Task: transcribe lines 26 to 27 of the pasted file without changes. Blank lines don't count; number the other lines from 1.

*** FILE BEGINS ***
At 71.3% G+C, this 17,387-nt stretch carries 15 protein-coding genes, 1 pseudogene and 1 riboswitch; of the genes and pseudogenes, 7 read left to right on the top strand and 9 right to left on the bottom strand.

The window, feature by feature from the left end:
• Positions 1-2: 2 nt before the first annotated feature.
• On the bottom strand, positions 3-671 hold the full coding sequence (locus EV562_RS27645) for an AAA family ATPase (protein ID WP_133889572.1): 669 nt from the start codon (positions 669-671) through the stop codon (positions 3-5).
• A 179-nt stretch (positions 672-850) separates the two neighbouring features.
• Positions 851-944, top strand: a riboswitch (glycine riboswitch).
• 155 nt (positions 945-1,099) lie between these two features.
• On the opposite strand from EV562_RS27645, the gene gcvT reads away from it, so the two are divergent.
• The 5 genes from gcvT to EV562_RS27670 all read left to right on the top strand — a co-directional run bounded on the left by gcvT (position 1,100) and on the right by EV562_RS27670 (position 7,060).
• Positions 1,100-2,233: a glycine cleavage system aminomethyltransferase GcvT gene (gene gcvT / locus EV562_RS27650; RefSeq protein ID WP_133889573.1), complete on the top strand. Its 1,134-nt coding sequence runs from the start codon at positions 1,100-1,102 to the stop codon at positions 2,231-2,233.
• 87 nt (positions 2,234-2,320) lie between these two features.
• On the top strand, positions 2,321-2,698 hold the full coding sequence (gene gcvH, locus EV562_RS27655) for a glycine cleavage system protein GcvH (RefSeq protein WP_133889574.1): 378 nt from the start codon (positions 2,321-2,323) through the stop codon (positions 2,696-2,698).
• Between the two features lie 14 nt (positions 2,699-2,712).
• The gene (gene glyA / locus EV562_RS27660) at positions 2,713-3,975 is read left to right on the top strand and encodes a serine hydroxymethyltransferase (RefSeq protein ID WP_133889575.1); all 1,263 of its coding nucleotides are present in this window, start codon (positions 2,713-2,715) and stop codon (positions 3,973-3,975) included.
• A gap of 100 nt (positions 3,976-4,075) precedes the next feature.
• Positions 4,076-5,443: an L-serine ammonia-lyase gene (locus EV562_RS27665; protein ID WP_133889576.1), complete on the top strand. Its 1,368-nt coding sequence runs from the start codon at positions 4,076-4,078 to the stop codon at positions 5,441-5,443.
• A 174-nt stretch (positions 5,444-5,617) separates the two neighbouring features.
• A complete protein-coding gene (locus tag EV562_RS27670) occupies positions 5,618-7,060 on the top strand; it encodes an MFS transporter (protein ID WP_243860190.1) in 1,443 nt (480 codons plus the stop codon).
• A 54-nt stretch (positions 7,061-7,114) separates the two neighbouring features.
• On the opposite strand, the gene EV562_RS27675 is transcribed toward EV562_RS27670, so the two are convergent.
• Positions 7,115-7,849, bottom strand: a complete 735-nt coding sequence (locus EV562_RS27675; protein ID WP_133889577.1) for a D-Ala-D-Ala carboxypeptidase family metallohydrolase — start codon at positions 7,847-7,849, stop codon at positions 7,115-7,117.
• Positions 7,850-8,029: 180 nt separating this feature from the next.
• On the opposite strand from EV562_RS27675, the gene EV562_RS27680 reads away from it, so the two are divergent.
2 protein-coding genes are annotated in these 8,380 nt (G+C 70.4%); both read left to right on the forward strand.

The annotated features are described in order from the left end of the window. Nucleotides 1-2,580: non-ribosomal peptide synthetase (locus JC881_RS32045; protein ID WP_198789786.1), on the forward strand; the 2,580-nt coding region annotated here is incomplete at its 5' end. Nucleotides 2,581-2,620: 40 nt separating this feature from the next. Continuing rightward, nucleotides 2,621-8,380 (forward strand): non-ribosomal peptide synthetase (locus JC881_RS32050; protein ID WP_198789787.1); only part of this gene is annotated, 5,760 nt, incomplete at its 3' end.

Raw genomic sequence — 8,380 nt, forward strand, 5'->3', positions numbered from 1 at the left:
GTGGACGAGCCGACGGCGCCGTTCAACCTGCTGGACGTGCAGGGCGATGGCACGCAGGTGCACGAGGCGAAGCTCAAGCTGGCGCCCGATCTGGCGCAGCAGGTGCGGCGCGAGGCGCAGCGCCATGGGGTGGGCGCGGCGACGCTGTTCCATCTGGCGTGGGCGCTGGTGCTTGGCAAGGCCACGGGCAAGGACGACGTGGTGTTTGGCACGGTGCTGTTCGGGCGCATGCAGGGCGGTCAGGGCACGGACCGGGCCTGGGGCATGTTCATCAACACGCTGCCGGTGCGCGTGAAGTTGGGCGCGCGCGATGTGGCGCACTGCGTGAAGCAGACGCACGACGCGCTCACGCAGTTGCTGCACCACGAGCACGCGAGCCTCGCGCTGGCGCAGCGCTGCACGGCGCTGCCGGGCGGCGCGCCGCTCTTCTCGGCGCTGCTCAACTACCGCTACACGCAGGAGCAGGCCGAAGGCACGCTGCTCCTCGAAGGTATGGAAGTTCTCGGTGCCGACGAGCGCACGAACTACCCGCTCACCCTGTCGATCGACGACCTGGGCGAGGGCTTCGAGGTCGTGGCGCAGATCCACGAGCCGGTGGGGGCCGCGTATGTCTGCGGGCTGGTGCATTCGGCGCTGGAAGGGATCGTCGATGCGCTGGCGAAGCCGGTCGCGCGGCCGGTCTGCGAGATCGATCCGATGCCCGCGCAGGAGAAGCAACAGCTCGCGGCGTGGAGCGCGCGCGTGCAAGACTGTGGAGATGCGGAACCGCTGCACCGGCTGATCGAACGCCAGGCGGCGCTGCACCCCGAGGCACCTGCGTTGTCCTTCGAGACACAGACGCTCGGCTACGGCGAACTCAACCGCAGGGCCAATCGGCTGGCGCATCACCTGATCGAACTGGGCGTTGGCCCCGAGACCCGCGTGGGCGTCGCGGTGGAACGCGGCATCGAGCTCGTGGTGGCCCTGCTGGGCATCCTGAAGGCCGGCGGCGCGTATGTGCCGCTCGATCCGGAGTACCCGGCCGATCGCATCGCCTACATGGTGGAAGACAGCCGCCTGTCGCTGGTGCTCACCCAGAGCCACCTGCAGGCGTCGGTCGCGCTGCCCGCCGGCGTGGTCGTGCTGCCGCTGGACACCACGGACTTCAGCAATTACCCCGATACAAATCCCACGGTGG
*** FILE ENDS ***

Raw genomic sequence — 8,380 nt, forward strand, 5'->3', positions numbered from 1 at the left:
GTGGACGAGCCGACGGCGCCGTTCAACCTGCTGGACGTGCAGGGCGATGGCACGCAGGTGCACGAGGCGAAGCTCAAGCTGGCGCCCGATCTGGCGCAGCAGGTGCGGCGCGAGGCGCAGCGCCATGGGGTGGGCGCGGCGACGCTGTTCCATCTGGCGTGGGCGCTGGTGCTTGGCAAGGCCACGGGCAAGGACGACGTGGTGTTTGGCACGGTGCTGTTCGGGCGCATGCAGGGCGGTCAGGGCACGGACCGGGCCTGGGGCATGTTCATCAACACGCTGCCGGTGCGCGTGAAGTTGGGCGCGCGCGATGTGGCGCACTGCGTGAAGCAGACGCACGACGCGCTCACGCAGTTGCTGCACCACGAGCACGCGAGCCTCGCGCTGGCGCAGCGCTGCACGGCGCTGCCGGGCGGCGCGCCGCTCTTCTCGGCGCTGCTCAACTACCGCTACACGCAGGAGCAGGCCGAAGGCACGCTGCTCCTCGAAGGTATGGAAGTTCTCGGTGCCGACGAGCGCACGAACTACCCGCTCACCCTGTCGATCGACGACCTGGGCGAGGGCTTCGAGGTCGTGGCGCAGATCCACGAGCCGGTGGGGGCCGCGTATGTCTGCGGGCTGGTGCATTCGGCGCTGGAAGGGATCGTCGATGCGCTGGCGAAGCCGGTCGCGCGGCCGGTCTGCGAGATCGATCCGATGCCCGCGCAGGAGAAGCAACAGCTCGCGGCGTGGAGCGCGCGCGTGCAAGACTGTGGAGATGCGGAACCGCTGCACCGGCTGATCGAACGCCAGGCGGCGCTGCACCCCGAGGCACCTGCGTTGTCCTTCGAGACACAGACGCTCGGCTACGGCGAACTCAACCGCAGGGCCAATCGGCTGGCGCATCACCTGATCGAACTGGGCGTTGGCCCCGAGACCCGCGTGGGCGTCGCGGTGGAACGCGGCATCGAGCTCGTGGTGGCCCTGCTGGGCATCCTGAAGGCCGGCGGCGCGTATGTGCCGCTCGATCCGGAGTACCCGGCCGATCGCATCGCCTACATGGTGGAAGACAGCCGCCTGTCGCTGGTGCTCACCCAGAGCCACCTGCAGGCGTCGGTCGCGCTGCCCGCCGGCGTGGTCGTGCTGCCGCTGGACACCACGGACTTCAGCAATTACCCCGATACAAATCCCACGGTGG